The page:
Thursday, May 24, 2012

Publishing News: "A Late Season Snow" Accepted for Publication in 'Suction Cup Dreams: An Octopus Anthology' for Obsolescent.Info

2012 has got to be the year of the octopus.  It seems you can't avoid these slithering, majestic beasts these days, from the home and hearthy pages of Country Living to retailers like Anthropologie and Plasticland.  Etsy is blissfully littered with octopodes (that's pronounced "oc-TOP-a-dees", kids... Yeah, I had to look it up, too), while Zazzle has literally thousands of octopus designs from which to choose.  Even liquor pimps are getting in on the tentacly action (or are just big fans of Clash of the Titans), tying the oddly hilarious and always euphemistic phrase "Release the Kraken!" with sugary hangovers and half remembered drink orders that included tiny umbrellas and plenty of fruit.

I often wonder if this new cultural interest in the octopus isn't somehow tied with the often cartoonish - but fully encouraged - attention lavished on Cthulhu the last few years, which only seems to grown by the day.  Indeed, the Great Priest has made tentacles sexy to humans young and old in a way that old school Japanese erotica couldn't to all but a handful of devout raw seafood lovers.

But regardless of the reason, this squid ain't complaining, as I love the amazing little buggers, who seem so alien to this earth, but have been here longer than almost all of us, making them truly more earthly than any living thing scuttling across the dusty, dry surface.  This planet was populated by more of them and for far longer than we can even comprehend.  Oh, BTW, have you seen the vid of an octo aping its Big Uncle C and marching across dry land like it owns the joint?  Check it:

Scouting mission, obviously.  He might seem awkward moving on terra firma, but these suckers are fast learners, 400 million year survivors, and masters of camouflage.  One might be sitting next to you right now.  Check out how long they spend at the water fountain.  Anything more than five seconds and you just might have a cephalopod double agent in your midst.

Keenly on trend, an perhaps to appease the rise of our invertebrate overlords, small press (not an e-publisher, but one of proper pulpy pages) founder and head dreamer David Joseph Clarke put out the request for submissions for Suction Cup Dreams: An Octopus Anthology late last year, and Ives and I answered the call.  She concocted a fabulous, extremely twisted noir fairy tale ingeniously titled "Vulgaris", which was accepted soon after submission.  As I karate chopped through a few deadlines, I put together a shorter piece titled "A Late Season Snow", which was born after an early morning vision burrowed into my head and wouldn't leave.  I don't want to give anything away, but I chased a particular image backwards until it revealed its birth, and then put fingers to keyboard.  I shoehorned my way in just as the door was closing.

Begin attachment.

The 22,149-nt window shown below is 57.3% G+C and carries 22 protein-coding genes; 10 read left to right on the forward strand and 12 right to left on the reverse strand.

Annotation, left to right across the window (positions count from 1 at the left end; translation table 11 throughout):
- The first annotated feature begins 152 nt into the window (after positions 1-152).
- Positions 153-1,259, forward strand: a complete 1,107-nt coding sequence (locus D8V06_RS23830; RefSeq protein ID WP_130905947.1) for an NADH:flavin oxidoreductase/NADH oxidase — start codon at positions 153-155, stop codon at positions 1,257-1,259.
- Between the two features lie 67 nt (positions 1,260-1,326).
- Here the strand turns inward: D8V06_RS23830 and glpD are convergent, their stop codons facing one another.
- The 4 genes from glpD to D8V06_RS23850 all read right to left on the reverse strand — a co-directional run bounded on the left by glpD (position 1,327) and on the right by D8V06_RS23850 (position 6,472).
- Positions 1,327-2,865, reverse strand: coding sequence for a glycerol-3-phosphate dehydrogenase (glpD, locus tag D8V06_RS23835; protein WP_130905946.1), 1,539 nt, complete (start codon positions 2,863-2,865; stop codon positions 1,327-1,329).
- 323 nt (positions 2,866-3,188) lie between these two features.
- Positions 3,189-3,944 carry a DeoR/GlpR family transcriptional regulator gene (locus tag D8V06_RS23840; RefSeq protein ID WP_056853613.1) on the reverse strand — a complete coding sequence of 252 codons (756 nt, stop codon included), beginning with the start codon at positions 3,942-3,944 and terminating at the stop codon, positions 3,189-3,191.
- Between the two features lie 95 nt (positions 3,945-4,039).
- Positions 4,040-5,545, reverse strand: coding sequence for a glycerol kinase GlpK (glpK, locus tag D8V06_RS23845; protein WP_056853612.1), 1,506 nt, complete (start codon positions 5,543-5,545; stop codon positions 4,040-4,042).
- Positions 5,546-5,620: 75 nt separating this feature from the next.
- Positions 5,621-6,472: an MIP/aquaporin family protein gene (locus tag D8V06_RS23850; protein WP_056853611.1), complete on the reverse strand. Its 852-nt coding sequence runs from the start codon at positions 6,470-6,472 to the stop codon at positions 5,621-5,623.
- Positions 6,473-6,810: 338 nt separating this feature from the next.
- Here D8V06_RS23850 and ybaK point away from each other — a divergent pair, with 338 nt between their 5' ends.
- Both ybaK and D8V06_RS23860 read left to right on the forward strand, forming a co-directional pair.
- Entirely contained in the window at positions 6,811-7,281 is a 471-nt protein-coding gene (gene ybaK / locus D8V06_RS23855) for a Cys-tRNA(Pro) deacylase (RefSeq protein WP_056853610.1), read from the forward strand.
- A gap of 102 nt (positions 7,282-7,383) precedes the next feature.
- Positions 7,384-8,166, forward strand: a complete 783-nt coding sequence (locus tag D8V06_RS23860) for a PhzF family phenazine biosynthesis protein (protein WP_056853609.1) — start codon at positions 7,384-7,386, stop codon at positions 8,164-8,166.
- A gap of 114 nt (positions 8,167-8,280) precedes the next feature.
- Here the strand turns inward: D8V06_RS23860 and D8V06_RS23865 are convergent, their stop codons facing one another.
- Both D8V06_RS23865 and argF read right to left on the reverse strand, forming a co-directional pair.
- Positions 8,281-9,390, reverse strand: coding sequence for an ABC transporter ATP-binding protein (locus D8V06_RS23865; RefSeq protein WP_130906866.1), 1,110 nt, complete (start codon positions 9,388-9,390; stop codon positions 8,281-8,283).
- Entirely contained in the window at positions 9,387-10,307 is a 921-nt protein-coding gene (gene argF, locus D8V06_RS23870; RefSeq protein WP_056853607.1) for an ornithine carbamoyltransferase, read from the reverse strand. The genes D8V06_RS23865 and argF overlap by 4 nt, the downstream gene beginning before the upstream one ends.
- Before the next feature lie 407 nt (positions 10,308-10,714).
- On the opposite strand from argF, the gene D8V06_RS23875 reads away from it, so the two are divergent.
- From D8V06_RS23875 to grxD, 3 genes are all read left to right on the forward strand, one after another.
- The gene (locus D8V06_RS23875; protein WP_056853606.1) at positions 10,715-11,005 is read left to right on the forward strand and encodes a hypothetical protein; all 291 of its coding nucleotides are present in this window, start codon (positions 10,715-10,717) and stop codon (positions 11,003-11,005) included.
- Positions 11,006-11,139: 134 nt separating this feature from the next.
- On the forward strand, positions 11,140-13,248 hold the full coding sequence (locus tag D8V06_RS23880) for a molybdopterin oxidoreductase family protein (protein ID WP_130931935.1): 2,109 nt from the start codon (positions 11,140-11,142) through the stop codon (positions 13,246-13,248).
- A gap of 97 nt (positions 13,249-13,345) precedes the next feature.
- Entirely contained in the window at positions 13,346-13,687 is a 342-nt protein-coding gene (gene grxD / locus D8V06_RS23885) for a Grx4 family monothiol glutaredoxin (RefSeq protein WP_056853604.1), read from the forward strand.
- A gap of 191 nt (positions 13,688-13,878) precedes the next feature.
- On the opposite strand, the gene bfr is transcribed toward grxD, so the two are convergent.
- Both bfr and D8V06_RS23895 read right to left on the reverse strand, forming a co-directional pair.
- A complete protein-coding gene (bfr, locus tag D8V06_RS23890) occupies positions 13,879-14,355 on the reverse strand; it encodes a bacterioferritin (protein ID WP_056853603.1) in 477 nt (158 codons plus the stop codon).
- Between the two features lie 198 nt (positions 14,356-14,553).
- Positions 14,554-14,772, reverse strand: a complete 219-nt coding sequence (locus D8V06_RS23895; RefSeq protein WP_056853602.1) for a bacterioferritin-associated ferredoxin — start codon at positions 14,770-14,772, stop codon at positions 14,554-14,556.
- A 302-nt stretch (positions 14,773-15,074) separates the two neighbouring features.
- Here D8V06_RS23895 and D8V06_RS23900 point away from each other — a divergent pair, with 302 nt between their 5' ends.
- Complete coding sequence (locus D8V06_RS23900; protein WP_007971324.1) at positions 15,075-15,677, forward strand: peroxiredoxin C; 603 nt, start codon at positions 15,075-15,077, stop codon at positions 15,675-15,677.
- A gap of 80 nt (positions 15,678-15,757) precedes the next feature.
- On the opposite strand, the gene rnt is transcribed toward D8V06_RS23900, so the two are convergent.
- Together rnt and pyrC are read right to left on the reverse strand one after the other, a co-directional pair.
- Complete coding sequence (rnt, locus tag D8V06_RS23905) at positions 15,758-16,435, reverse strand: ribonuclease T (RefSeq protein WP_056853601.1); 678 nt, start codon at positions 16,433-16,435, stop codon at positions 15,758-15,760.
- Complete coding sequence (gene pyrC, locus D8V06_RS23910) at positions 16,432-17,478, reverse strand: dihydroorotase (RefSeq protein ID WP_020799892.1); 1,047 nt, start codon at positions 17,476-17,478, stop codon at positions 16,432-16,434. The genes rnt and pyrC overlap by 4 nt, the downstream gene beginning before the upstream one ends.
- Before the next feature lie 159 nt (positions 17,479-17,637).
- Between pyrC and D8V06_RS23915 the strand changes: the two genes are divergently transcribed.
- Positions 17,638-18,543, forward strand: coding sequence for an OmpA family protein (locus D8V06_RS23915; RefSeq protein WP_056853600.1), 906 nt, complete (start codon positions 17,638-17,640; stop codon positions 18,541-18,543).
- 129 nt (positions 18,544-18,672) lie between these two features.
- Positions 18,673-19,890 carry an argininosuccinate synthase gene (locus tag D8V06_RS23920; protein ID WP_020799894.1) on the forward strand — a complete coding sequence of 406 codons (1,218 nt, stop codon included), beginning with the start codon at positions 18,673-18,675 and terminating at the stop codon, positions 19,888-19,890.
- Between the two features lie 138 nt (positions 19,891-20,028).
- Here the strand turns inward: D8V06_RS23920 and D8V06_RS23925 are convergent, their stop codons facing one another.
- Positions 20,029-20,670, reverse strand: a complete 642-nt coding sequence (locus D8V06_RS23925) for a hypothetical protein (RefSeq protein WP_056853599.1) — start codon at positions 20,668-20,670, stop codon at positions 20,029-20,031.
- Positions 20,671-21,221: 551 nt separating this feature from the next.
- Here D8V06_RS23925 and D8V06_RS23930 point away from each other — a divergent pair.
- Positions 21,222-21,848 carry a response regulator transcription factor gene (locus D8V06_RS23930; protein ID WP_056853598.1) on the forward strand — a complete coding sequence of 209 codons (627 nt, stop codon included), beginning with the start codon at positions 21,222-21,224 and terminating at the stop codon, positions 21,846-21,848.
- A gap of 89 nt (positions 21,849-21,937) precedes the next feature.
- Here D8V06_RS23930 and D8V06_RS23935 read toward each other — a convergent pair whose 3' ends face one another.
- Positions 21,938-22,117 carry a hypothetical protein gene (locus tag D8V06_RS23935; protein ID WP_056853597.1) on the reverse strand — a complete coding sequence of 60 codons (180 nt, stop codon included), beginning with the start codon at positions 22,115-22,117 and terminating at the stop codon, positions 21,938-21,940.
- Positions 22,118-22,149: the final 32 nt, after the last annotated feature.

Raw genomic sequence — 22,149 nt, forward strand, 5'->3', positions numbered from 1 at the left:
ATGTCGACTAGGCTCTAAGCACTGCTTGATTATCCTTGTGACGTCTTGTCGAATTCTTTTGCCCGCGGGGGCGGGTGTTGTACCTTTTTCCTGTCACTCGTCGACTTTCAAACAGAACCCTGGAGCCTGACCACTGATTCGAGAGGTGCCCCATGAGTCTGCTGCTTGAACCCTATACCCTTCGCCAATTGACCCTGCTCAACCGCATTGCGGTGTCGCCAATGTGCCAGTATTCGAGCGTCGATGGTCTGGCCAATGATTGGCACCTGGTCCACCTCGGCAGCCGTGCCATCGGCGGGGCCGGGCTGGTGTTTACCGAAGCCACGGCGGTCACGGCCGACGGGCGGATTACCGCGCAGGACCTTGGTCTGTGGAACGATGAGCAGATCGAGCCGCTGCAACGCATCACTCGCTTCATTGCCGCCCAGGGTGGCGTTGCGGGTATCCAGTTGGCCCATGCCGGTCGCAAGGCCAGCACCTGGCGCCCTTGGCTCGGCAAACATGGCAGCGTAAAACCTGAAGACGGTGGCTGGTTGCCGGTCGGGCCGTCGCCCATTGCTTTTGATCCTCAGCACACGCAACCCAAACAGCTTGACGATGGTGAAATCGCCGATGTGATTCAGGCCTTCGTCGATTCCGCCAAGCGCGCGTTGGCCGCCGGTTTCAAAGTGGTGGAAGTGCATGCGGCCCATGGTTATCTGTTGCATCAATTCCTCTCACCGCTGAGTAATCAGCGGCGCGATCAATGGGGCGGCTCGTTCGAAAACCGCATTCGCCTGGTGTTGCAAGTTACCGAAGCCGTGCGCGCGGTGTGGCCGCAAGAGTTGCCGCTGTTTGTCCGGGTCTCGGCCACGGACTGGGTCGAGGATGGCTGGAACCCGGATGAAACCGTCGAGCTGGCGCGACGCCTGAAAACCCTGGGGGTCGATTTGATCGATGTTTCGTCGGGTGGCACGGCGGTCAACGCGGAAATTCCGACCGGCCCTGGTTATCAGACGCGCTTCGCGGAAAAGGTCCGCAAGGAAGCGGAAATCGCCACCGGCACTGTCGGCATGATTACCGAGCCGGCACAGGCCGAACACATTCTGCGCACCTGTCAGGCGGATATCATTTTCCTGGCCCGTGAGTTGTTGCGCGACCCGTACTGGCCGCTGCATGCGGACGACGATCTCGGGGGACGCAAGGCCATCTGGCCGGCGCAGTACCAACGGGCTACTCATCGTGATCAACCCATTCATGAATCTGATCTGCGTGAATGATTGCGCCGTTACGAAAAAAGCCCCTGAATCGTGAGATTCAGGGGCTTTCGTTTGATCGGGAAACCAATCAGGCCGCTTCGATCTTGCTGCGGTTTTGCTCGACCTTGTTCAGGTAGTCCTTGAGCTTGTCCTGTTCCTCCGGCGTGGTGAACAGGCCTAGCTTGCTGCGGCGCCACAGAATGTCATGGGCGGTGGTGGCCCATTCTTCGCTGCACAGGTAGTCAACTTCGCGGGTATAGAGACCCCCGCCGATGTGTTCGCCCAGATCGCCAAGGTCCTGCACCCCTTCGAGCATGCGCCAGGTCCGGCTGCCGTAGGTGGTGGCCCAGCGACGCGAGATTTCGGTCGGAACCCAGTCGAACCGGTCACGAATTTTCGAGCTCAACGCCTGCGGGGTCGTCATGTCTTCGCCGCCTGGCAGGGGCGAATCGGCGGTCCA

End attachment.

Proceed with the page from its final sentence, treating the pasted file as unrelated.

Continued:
This will be my first published tale that is decidedly non-Lovecraftian (tentacles notwithstanding), and hopefully hints of things to come as I venture out from Arkham more and more in the coming years.  I'm getting my sea legs, and although I will always come back home to the legend haunted shores of Kingsport and Innsmouth, I'm excited to also explore what interesting and often horrifying vistas lie over the horizon line, far removed from Lovecraft Country.  But still, you can take a boy out of the farm, but you can't take the farm out of the boy, so...

Aside from the honor of being in the company of a distinguished group of writers (most with whom I am unfamiliar), this also marks the first  time my beloved Ives and I will appear in a book together.  Gods, monsters, and creativity willing, this won't be the last time either, if I can hold up my end of the Devil's bargain.  Her story "Vulgaris" is a sweeping, elegant yet brutal piece that shows exactly what she can do with a quill dipped in blood.  I'm rarely awed by living writers, but I am constantly awed by her chops and ability to adapt voice and tone for the settings and characters at hand.  She's a literary tsunami bearing down on the shore.  Hard.  I suggest you all take cover.

The recently announced ToC reads as follows:

Suction Cup Dreams: An Octopus Anthology presents eleven stories about the most fascinating of marine animals, the noble octopus. Due for release in July 2012, this book is the premiere anthology of and will be available at fine bookstores nationwide and online.

Table of Contents (in no particular order)

“Unearthly Pearl”, Brenda Anderson
“Daughters of Tethys”, Camille Alexa
“Empathy Evolving as a Quantum of Eight-Dimensional Perception”, Claude Lalumière
“Talk to Us”, Danna Joy Staaf
“The Octopus Garden”, D. Thomas Minton
“Three-Hearted”, Elizabeth Twist
“A Stranger Returns From An Unexpected Trip to the South China Sea”, Henry W. Ulrich
“Vulgaris”, Ives Hovanessian
“Obey the Octopus”, Joe Jablonski
“Venus of the Waves”, Karen Munro
“A Late Season Snow”, T.E. Grau

Hawk your baubles and pawn your trinkets and set aside a few shekels for this anthology, which will be available in just over a month.  It's shaping up to be a very special book for a variety of reasons.

Step lively and be kind to the reef, for these are the Days of the Octopus, and I bow humbly and willingly to our ancient cousins as they plot the reclamation of the earth.  Hopefully they'll spare those who have sympathetic literature on their shelves.  Maybe you can write off the purchase of Suction Cup Dreams: An Octopus Anthology as a new clause in your life insurance policy, filed under the subset labeled Catastrophic Global Destruction via Squishy Aquatic Ancestors.  It's definitely worth a shot.  What do you have to lose, other than everything?
Ridiculous cuteness cannot mask their ambitious intent

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